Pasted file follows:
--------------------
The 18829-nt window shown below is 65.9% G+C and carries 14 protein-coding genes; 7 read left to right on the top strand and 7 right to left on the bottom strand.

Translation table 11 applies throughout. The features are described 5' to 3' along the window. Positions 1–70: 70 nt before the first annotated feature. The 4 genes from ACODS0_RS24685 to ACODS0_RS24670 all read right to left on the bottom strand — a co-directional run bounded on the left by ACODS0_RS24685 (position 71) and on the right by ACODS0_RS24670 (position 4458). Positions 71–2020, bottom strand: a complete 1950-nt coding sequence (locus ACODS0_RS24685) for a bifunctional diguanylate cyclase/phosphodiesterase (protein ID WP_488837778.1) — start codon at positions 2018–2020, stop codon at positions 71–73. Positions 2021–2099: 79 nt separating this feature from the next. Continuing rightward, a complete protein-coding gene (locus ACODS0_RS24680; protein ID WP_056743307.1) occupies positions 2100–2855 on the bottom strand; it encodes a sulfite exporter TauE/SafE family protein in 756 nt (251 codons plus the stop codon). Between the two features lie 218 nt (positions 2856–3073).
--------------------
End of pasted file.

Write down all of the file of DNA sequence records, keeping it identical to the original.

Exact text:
The 18829-nt window shown below is 65.9% G+C and carries 14 protein-coding genes; 7 read left to right on the top strand and 7 right to left on the bottom strand.

Translation table 11 applies throughout. The features are described 5' to 3' along the window. Positions 1–70: 70 nt before the first annotated feature. The 4 genes from ACODS0_RS24685 to ACODS0_RS24670 all read right to left on the bottom strand — a co-directional run bounded on the left by ACODS0_RS24685 (position 71) and on the right by ACODS0_RS24670 (position 4458). Positions 71–2020, bottom strand: a complete 1950-nt coding sequence (locus ACODS0_RS24685) for a bifunctional diguanylate cyclase/phosphodiesterase (protein ID WP_488837778.1) — start codon at positions 2018–2020, stop codon at positions 71–73. Positions 2021–2099: 79 nt separating this feature from the next. Continuing rightward, a complete protein-coding gene (locus ACODS0_RS24680; protein ID WP_056743307.1) occupies positions 2100–2855 on the bottom strand; it encodes a sulfite exporter TauE/SafE family protein in 756 nt (251 codons plus the stop codon). Between the two features lie 218 nt (positions 2856–3073).